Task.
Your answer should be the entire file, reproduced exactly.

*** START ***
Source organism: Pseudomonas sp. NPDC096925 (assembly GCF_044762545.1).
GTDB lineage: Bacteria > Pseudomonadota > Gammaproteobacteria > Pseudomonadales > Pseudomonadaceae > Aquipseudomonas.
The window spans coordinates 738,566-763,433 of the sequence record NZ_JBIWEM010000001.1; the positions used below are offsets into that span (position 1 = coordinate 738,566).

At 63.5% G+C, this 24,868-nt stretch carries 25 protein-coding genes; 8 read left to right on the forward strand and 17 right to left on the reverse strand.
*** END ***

Source organism: Pseudomonas sp. NPDC096925 (assembly GCF_044762545.1).
GTDB lineage: Bacteria > Pseudomonadota > Gammaproteobacteria > Pseudomonadales > Pseudomonadaceae > Aquipseudomonas.
The window spans coordinates 738,566-763,433 of the sequence record NZ_JBIWEM010000001.1; the positions used below are offsets into that span (position 1 = coordinate 738,566).

At 63.5% G+C, this 24,868-nt stretch carries 25 protein-coding genes; 8 read left to right on the forward strand and 17 right to left on the reverse strand.